NAM calls for reform in UN Peacekeeping

Peacekeeping has proven to be one of the most effective tools of post conflict reconstruction available to the United Nations. Peacekeeping has unique strengths, including legitimacy, burden sharing, and an ability to deploy and sustain troops and police from around the globe, integrating them with civilian peacekeepers to advance multidimensional mandates. UN Peacekeepers provide security and the political and peace building support to help countries achieve early transition from conflict to peace, and put the concerned country on the path of political, social, as well as economic stability.

The United Nations has periodically reviewed a broad range of issues facing peace operations, including the changing nature of conflict, evolving mandates, good offices and peacebuilding challenges, managerial and administrative arrangements, planning, partnerships, human rights and protection of civilians, and as such has called for review of the various peacekeeping mechanisms.

As an organization that is fully committed to establishing a peaceful international order, the Non-Aligned Movement has emphasized that the establishment of any peacekeeping operation or extension of mandate of existing operations should strictly observe the purposes and principles of the UN Charter. Since NAM countries provide more than 87% of the UN Peacekeeping personnel in the field, they are well placed to suggest reviews and reforms in the existing mechanisms.

In October 2016, the Fourth Committee (Special Political and Decolonization) met in the United Nations General Assembly to discuss about reviews on UN Peacekeeping. NAM Member States actively participated in this discussion and called for a number of reforms to make the process more effective and yield optimum results. Tunisia, on behalf of NAM, called for enhanced consultations between the Security Council and troop-contributing countries on peacekeeping operations mandates, which should be clear and realistic about implementation, changes, evolution and complexities. It was important to prevent military engagements that had not always proven effective in achieving lasting peace. Tunisia also reiterated NAM’s position that strengthened cooperation between peacekeeping operations and the Peacebuilding Commission was essential to ensure that the peacebuilding components of operational mandates were implemented. Cuba, reiterated one of the principled positions adopted by the Non-Aligned Movement that the General Assembly should play the primary role in drawing up strategies and budgetary measures pertaining to peacekeeping, and that the Special Committee on Peacekeeping Operations was the sole forum mandated with the broad analysis of peacekeeping operations in all their aspects.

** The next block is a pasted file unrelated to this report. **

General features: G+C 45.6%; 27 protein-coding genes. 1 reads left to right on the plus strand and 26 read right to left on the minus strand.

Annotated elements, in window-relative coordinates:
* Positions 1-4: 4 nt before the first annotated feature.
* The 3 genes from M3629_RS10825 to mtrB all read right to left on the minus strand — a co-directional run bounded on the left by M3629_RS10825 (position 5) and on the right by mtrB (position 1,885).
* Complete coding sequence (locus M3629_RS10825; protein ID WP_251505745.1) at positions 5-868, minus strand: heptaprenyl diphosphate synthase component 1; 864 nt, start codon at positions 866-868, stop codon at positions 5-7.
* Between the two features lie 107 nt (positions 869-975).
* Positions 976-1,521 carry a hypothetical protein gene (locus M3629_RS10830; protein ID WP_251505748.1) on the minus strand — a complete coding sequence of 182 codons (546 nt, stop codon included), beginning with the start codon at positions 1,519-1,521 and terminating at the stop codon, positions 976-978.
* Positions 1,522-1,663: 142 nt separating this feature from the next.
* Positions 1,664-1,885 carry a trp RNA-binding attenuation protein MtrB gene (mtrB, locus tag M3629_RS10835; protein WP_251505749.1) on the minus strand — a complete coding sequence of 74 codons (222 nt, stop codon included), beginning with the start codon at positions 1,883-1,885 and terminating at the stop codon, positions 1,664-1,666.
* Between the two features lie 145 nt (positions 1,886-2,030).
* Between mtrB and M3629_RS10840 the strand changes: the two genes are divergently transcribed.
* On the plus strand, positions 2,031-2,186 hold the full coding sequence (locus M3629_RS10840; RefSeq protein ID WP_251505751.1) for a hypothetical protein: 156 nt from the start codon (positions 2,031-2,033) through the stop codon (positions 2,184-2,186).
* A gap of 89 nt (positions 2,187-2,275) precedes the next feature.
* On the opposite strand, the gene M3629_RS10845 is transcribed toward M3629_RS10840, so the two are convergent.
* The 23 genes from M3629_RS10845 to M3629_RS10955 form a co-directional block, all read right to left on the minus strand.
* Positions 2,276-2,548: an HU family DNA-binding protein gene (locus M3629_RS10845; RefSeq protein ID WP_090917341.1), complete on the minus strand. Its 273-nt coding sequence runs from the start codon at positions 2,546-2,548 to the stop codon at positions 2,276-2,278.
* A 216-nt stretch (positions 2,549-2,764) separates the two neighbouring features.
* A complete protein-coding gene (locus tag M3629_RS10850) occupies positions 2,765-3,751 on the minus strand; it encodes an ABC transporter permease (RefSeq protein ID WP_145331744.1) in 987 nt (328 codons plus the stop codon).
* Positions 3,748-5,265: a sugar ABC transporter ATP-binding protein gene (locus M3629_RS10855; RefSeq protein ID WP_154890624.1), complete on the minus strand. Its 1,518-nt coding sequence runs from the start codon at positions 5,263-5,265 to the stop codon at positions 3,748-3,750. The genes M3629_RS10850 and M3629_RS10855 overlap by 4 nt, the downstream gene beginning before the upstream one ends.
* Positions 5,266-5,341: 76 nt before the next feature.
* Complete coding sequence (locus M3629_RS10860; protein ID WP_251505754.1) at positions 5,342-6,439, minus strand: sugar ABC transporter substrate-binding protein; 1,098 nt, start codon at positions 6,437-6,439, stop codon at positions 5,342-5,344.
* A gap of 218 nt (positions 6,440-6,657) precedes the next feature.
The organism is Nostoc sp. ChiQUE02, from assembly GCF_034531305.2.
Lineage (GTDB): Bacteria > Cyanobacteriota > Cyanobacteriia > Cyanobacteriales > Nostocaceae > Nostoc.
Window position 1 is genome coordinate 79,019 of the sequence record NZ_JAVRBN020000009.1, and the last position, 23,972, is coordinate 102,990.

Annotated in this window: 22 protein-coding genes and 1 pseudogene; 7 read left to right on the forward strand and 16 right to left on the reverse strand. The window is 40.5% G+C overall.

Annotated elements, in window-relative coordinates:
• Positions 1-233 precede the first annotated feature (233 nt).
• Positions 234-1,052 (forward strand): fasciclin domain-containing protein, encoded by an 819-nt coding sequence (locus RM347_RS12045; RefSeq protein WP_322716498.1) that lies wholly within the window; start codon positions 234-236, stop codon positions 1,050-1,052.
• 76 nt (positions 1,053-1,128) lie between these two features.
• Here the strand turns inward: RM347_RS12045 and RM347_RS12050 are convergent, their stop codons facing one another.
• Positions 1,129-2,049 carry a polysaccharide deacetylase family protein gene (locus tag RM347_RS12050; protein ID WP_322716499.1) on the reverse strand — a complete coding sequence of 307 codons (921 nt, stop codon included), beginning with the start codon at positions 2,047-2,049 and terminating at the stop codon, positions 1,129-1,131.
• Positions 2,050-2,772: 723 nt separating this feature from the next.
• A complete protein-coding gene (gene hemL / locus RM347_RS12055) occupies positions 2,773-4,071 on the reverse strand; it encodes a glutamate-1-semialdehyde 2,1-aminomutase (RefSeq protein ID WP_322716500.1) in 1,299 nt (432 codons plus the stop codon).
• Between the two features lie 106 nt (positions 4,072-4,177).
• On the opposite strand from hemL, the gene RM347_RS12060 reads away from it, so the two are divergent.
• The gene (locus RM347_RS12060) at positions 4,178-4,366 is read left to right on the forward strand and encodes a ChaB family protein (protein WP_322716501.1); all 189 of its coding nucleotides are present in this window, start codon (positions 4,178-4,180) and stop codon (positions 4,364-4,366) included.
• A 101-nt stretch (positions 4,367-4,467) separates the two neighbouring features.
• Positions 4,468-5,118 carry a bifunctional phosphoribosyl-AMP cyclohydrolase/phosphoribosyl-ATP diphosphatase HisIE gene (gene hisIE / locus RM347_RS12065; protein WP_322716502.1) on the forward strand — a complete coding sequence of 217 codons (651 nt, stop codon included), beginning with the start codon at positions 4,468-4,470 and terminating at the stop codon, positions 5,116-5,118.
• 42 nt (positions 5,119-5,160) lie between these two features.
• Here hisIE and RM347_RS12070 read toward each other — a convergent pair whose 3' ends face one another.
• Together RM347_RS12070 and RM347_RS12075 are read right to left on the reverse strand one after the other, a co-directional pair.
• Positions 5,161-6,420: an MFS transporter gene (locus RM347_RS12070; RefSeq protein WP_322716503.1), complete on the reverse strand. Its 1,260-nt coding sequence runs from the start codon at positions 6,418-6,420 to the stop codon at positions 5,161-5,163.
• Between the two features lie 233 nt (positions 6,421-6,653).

The Non-Aligned Movement has emphasized the need for troop-and police-contributing countries to participate more effectively in decision-making and the formulation of policy. The Movement stresses the need for effective triangular cooperation between those countries, the Secretariat and the Security Council. Providing all necessary support to peacekeeping missions, including financial and human resources, was essential to help them fulfil their tasks.

It may be noted that the Movement had welcomed the last increase in reimbursement rates for troop costs, and requested that information be provided on preparations for the next increase, scheduled for 2017. Peacekeeping operations should not be used either as an alternative to address the root cause of conflicts, nor for managing the conflicts themselves, he said, stressing that exit strategies must always be agreed in the early stages of mission planning and undergo periodic review.

Non-Aligned Movement believes that new peacekeeping missions should not be an easy alternative to negotiated political settlements, and posits that they should only provide interim solutions.

Peacekeeping mandates should be clear and regularly reviewed on the basis of situations on the ground in order to ensure effective protection of civilians, and peace operations must not exceed their mandate. NAM has thus emphasized the need to uphold the integrity of United Nations peacekeepers’ work. The Movement believes that it is important to enhance the role of regional organizations, specifically through the provision of flexible and predictable financial resource. NAM has further emphasized that peacekeeping missions must uphold the principles of impartiality, consent of all parties and non-use of force except in self-defence or defence of the mandate.

NAM has also emphasized that the respect for the principles of sovereign equality, political independence, territorial integrity of all States and non-intervention in matters that are essentially within their domestic jurisdiction should also be upheld in this regard.

By Dr. Ankit Srivastava, Editor

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